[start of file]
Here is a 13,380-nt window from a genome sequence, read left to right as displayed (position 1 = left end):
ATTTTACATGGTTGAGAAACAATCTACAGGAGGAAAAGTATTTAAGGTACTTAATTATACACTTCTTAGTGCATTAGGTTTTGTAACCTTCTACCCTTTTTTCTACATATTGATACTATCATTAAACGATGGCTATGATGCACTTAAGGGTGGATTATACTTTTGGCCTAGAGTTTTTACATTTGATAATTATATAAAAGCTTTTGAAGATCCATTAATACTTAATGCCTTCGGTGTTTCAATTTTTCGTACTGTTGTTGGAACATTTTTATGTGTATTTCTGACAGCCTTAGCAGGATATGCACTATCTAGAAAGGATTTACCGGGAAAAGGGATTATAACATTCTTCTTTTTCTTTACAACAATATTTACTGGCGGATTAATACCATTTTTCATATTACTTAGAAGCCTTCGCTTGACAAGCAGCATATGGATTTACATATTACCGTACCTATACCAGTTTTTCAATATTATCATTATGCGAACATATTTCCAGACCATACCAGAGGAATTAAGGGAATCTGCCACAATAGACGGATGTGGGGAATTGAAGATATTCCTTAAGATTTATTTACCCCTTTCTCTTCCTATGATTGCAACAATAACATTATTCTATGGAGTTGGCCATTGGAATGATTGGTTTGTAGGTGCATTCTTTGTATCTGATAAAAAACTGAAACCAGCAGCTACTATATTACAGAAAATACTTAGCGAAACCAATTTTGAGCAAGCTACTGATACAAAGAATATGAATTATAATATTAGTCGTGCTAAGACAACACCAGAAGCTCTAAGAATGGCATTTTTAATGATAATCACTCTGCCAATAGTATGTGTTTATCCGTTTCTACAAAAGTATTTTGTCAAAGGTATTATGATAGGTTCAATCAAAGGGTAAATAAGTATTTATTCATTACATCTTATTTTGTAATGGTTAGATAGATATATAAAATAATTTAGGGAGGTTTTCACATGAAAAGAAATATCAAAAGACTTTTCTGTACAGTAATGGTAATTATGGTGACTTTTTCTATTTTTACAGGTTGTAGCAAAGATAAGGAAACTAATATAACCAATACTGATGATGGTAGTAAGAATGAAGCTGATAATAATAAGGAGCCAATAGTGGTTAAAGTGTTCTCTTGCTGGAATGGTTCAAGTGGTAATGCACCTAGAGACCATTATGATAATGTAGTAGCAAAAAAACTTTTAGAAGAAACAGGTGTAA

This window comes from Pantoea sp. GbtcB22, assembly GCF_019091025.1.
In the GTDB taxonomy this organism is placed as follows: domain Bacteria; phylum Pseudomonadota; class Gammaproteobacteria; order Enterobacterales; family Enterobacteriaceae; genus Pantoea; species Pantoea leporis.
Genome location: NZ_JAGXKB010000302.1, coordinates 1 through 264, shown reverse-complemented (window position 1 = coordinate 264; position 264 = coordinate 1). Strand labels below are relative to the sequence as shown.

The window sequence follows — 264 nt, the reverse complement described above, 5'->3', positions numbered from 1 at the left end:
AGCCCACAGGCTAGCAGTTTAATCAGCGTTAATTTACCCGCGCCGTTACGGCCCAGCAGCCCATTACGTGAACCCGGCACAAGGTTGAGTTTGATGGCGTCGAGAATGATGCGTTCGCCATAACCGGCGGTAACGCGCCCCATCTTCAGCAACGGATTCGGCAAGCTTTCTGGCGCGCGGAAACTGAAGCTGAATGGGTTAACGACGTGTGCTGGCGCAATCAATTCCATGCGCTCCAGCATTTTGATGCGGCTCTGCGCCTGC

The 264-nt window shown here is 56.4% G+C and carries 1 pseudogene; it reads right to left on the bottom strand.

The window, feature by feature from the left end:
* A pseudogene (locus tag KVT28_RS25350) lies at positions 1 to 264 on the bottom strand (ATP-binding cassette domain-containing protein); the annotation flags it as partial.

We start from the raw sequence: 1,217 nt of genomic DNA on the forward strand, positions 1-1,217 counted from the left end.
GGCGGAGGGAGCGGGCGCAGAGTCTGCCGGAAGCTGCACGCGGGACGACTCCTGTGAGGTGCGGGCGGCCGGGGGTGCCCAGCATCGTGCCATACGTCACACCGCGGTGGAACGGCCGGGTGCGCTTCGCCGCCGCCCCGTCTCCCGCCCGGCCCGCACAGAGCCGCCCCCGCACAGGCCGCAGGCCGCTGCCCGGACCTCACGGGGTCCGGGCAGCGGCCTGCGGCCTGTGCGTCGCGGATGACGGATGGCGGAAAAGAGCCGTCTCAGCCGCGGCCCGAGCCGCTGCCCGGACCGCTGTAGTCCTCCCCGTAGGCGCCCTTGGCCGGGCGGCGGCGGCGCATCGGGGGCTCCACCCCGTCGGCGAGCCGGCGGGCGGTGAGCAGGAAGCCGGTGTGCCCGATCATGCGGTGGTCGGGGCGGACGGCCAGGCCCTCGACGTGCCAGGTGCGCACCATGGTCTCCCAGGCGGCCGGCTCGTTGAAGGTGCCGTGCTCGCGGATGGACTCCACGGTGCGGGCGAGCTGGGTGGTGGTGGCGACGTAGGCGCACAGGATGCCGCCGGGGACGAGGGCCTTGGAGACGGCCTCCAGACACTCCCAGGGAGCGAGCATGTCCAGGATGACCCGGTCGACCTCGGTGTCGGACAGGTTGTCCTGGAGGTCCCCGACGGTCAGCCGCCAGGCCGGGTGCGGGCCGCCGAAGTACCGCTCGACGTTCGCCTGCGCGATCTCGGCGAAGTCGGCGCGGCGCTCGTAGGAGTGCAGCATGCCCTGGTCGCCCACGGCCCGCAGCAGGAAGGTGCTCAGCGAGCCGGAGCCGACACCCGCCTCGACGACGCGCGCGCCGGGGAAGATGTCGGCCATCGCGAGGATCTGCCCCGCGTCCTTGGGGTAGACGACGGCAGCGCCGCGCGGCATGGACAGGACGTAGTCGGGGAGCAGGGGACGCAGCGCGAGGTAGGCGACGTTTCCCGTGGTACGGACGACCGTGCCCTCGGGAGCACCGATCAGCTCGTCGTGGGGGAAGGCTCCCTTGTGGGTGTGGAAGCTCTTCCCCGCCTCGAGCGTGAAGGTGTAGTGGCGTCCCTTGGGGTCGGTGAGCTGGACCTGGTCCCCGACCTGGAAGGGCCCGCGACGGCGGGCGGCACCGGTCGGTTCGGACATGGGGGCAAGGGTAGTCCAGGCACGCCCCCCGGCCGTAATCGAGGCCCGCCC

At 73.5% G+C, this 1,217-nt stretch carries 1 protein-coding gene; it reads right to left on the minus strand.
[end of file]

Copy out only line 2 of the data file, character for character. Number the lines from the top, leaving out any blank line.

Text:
ATTTTACATGGTTGAGAAACAATCTACAGGAGGAAAAGTATTTAAGGTACTTAATTATACACTTCTTAGTGCATTAGGTTTTGTAACCTTCTACCCTTTTTTCTACATATTGATACTATCATTAAACGATGGCTATGATGCACTTAAGGGTGGATTATACTTTTGGCCTAGAGTTTTTACATTTGATAATTATATAAAAGCTTTTGAAGATCCATTAATACTTAATGCCTTCGGTGTTTCAATTTTTCGTACTGTTGTTGGAACATTTTTATGTGTATTTCTGACAGCCTTAGCAGGATATGCACTATCTAGAAAGGATTTACCGGGAAAAGGGATTATAACATTCTTCTTTTTCTTTACAACAATATTTACTGGCGGATTAATACCATTTTTCATATTACTTAGAAGCCTTCGCTTGACAAGCAGCATATGGATTTACATATTACCGTACCTATACCAGTTTTTCAATATTATCATTATGCGAACATATTTCCAGACCATACCAGAGGAATTAAGGGAATCTGCCACAATAGACGGATGTGGGGAATTGAAGATATTCCTTAAGATTTATTTACCCCTTTCTCTTCCTATGATTGCAACAATAACATTATTCTATGGAGTTGGCCATTGGAATGATTGGTTTGTAGGTGCATTCTTTGTATCTGATAAAAAACTGAAACCAGCAGCTACTATATTACAGAAAATACTTAGCGAAACCAATTTTGAGCAAGCTACTGATACAAAGAATATGAATTATAATATTAGTCGTGCTAAGACAACACCAGAAGCTCTAAGAATGGCATTTTTAATGATAATCACTCTGCCAATAGTATGTGTTTATCCGTTTCTACAAAAGTATTTTGTCAAAGGTATTATGATAGGTTCAATCAAAGGGTAAATAAGTATTTATTCATTACATCTTATTTTGTAATGGTTAGATAGATATATAAAATAATTTAGGGAGGTTTTCACATGAAAAGAAATATCAAAAGACTTTTCTGTACAGTAATGGTAATTATGGTGACTTTTTCTATTTTTACAGGTTGTAGCAAAGATAAGGAAACTAATATAACCAATACTGATGATGGTAGTAAGAATGAAGCTGATAATAATAAGGAGCCAATAGTGGTTAAAGTGTTCTCTTGCTGGAATGGTTCAAGTGGTAATGCACCTAGAGACCATTATGATAATGTAGTAGCAAAAAAACTTTTAGAAGAAACAGGTGTAA